Israeli Radio reported, Tuesday morning, that the Israeli Navy was placed on high alert on Monday at night, and is preparing to intercept the Libyan aid ship that sailed two days ago from Greece to deliver humanitarian supplies to the Gaza Strip. A special navy unit and a number of advanced combat boats are preparing plans to intercept, and, if needed, use force against the ship should it try to reach the Gaza coast.

A senior navy commander said that the navy will deal with the Libyan ship, that carries Moldavian flag, the same way it dealt with the Freedom Flotilla at the end of last May.

The commander added that clear messages will be sent to the captain of the ship to sail to Ashdod Port in order search it and unload its cargo. He said that should the pilot ignore the commands of the navy, Israel will be obliged to use force”.

Furthermore, Israeli daily Haaretz reported, Tuesday morning, that the Foreign Ministry instructed the army and the navy not to intercept the ship before its reaches the Gaza territorial waters, or at least when it is close to the territorial waters in order to avoid “violating the international law”.

Haaretz added that the ministry made the same request regarding the Freedom Flotilla but the government rejected it.

The Legal Department at the Foreign Ministry believes that the statements of the crew of the Libyan ship regarding determination to reach the Gaza shore might not be enough to justify attacking the ship in international waters.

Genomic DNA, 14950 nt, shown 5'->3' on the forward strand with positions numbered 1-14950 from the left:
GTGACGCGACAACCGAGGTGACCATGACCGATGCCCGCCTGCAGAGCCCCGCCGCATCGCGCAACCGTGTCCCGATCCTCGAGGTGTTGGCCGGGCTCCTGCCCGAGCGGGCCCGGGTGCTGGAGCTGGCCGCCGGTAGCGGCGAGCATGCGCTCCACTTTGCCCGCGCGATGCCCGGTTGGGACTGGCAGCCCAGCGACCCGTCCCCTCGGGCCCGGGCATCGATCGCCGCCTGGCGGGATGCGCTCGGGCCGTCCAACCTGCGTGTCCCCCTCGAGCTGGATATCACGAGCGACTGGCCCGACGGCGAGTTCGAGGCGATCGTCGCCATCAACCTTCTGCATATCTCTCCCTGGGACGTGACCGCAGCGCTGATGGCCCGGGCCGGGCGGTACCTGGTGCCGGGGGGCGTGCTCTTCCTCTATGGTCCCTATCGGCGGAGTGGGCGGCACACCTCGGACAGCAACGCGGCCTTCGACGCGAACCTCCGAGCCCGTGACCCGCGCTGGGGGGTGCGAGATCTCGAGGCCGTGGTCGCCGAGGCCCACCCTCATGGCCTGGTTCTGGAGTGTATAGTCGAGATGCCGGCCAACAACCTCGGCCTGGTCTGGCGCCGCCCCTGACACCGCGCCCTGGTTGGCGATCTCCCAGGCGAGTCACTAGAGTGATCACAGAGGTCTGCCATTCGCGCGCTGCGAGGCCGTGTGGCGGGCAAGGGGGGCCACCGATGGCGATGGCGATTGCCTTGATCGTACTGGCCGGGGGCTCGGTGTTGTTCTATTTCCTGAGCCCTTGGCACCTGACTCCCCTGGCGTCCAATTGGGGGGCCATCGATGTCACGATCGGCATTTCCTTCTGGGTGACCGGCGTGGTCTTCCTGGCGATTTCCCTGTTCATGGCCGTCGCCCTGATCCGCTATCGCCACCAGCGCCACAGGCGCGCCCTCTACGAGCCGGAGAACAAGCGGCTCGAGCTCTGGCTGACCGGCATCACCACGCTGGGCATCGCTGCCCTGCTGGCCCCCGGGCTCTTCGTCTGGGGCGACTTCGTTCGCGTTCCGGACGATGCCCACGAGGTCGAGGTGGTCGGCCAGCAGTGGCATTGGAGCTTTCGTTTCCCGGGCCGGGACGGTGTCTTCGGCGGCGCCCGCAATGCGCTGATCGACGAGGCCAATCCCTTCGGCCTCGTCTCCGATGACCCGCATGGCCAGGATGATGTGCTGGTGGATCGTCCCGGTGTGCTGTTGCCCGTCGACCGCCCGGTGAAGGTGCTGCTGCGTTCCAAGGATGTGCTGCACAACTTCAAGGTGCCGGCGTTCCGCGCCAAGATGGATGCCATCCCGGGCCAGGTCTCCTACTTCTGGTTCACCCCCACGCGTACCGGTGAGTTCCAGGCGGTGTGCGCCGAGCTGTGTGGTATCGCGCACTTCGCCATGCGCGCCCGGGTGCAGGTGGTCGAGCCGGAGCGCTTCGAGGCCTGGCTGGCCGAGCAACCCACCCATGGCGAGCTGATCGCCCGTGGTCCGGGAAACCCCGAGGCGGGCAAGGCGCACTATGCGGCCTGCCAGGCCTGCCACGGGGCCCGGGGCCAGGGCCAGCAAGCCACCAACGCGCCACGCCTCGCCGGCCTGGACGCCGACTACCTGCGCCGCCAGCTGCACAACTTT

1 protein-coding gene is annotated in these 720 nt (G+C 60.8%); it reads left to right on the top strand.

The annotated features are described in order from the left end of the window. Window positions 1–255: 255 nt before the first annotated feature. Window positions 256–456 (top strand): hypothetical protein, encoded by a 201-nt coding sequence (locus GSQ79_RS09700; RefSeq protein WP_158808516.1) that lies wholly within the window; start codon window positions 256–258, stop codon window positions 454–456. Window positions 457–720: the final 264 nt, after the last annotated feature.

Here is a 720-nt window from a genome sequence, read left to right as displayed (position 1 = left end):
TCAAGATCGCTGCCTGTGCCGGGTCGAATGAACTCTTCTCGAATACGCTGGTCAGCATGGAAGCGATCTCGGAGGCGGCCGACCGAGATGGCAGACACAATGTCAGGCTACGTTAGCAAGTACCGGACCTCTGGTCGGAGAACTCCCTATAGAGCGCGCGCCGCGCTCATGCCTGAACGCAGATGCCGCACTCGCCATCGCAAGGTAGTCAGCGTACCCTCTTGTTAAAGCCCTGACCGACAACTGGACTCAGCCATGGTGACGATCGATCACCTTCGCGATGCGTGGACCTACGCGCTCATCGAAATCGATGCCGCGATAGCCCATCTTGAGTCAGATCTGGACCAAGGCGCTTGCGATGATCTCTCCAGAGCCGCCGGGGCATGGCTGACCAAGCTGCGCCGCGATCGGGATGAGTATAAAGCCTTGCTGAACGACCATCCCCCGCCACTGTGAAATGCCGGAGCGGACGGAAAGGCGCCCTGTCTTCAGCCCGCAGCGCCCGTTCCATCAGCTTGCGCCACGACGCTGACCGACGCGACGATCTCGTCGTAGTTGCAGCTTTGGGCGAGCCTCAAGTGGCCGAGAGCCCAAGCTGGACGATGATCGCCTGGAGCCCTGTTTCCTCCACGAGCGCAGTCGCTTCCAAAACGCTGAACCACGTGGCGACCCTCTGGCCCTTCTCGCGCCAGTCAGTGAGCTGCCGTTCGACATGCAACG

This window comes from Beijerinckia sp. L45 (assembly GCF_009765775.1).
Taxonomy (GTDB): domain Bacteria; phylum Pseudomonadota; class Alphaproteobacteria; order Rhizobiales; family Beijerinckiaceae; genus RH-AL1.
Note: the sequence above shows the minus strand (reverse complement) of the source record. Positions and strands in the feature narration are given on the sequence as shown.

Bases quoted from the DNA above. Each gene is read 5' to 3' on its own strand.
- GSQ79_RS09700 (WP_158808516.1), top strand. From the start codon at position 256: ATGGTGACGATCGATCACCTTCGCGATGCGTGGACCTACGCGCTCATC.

Nine Turkish activists were killed and dozens were wounded when the army attacked the Marmara ship, part of the Freedom Flotilla that was heading to Gaza.

On Monday, Israel concluded what it called an official investigation into the attack on the Freedom Flotilla, and determined that “serious mistakes on the planning and intelligence levels were conducted leading to the death of the nine activists”.

The report was presented to Israel’s Intelligence Chief, Lt. Gen Gabi Ashkenazi. It revealed “although the army had underestimated the amount of violence, the attack was the only way to make sure the ship does not reach Gaza”.

The report was not made public yet, but it refrained from naming officials responsible for the shortcomings and failures.

Giora Eiland, the retired Israeli commander who headed the investigation, said that the “operation was complicated”, and that there were no negligences or wrongdoings in what he called the “complex operation”.

Yet, he acknowledged that some high ranking officers and officials made mistakes, and added that the outcome of the attack was not what Israel anticipated.

The report said that the navy failed in two of three objectives; it failed to protect the commandos who took part in the attack, and failed to avoid casualties. But it added that the aim to stop the ship from reaching Gaza was achieved.

The Palestine Solidarity Campaign slammed the Israel report, and said that it came to “wash the hands of the soldiers and officials responsible for the deadly attack.’

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